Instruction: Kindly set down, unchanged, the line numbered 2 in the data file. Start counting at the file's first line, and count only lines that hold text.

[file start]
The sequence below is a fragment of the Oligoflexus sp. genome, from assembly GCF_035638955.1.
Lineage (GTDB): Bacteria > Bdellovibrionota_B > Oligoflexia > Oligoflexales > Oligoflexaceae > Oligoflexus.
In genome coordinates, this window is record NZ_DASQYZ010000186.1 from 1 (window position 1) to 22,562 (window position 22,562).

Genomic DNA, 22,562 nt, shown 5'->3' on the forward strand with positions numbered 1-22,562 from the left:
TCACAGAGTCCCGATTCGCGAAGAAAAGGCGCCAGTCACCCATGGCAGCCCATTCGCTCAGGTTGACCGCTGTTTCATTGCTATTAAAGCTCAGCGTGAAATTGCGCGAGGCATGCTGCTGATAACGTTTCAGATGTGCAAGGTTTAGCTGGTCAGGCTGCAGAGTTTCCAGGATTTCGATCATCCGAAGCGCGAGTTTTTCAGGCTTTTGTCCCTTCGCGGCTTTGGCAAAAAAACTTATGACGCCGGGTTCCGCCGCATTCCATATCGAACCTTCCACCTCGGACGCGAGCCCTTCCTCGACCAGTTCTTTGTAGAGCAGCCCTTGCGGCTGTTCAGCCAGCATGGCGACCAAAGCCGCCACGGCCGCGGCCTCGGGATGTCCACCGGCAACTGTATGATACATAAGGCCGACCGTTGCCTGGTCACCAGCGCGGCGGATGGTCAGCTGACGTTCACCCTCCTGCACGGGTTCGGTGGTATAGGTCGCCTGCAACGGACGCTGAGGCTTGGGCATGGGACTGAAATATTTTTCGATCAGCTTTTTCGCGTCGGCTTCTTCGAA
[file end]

Lineage (GTDB): Bacteria > Bdellovibrionota_B > Oligoflexia > Oligoflexales > Oligoflexaceae > Oligoflexus.